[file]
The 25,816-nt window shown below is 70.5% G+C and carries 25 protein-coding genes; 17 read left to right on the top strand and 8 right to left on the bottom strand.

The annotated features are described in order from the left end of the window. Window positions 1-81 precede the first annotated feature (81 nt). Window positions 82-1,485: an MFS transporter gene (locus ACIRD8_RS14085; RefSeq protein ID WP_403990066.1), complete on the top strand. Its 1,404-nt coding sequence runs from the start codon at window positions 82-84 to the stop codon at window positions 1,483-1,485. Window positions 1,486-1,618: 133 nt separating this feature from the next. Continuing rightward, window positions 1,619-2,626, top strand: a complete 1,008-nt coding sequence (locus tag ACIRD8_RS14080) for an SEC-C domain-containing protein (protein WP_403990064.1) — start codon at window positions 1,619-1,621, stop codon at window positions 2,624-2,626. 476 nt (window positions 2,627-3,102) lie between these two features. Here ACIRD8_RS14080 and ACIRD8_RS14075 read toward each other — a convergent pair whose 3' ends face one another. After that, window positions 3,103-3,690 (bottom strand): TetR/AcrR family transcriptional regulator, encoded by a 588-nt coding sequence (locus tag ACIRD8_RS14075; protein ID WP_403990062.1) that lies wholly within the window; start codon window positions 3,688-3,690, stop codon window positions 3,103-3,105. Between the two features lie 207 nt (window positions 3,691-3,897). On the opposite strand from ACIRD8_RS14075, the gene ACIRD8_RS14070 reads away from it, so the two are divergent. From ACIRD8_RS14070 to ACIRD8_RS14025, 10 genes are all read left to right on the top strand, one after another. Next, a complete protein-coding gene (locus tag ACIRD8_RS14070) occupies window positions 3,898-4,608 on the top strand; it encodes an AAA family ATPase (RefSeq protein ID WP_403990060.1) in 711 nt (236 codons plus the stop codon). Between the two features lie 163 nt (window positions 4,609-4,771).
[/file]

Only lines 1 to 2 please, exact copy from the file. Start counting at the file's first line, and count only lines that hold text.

The 25,816-nt window shown below is 70.5% G+C and carries 25 protein-coding genes; 17 read left to right on the top strand and 8 right to left on the bottom strand.

The annotated features are described in order from the left end of the window. Window positions 1-81 precede the first annotated feature (81 nt). Window positions 82-1,485: an MFS transporter gene (locus ACIRD8_RS14085; RefSeq protein ID WP_403990066.1), complete on the top strand. Its 1,404-nt coding sequence runs from the start codon at window positions 82-84 to the stop codon at window positions 1,483-1,485. Window positions 1,486-1,618: 133 nt separating this feature from the next. Continuing rightward, window positions 1,619-2,626, top strand: a complete 1,008-nt coding sequence (locus tag ACIRD8_RS14080) for an SEC-C domain-containing protein (protein WP_403990064.1) — start codon at window positions 1,619-1,621, stop codon at window positions 2,624-2,626. 476 nt (window positions 2,627-3,102) lie between these two features. Here ACIRD8_RS14080 and ACIRD8_RS14075 read toward each other — a convergent pair whose 3' ends face one another. After that, window positions 3,103-3,690 (bottom strand): TetR/AcrR family transcriptional regulator, encoded by a 588-nt coding sequence (locus tag ACIRD8_RS14075; protein ID WP_403990062.1) that lies wholly within the window; start codon window positions 3,688-3,690, stop codon window positions 3,103-3,105. Between the two features lie 207 nt (window positions 3,691-3,897). On the opposite strand from ACIRD8_RS14075, the gene ACIRD8_RS14070 reads away from it, so the two are divergent. From ACIRD8_RS14070 to ACIRD8_RS14025, 10 genes are all read left to right on the top strand, one after another. Next, a complete protein-coding gene (locus tag ACIRD8_RS14070) occupies window positions 3,898-4,608 on the top strand; it encodes an AAA family ATPase (RefSeq protein ID WP_403990060.1) in 711 nt (236 codons plus the stop codon). Between the two features lie 163 nt (window positions 4,609-4,771).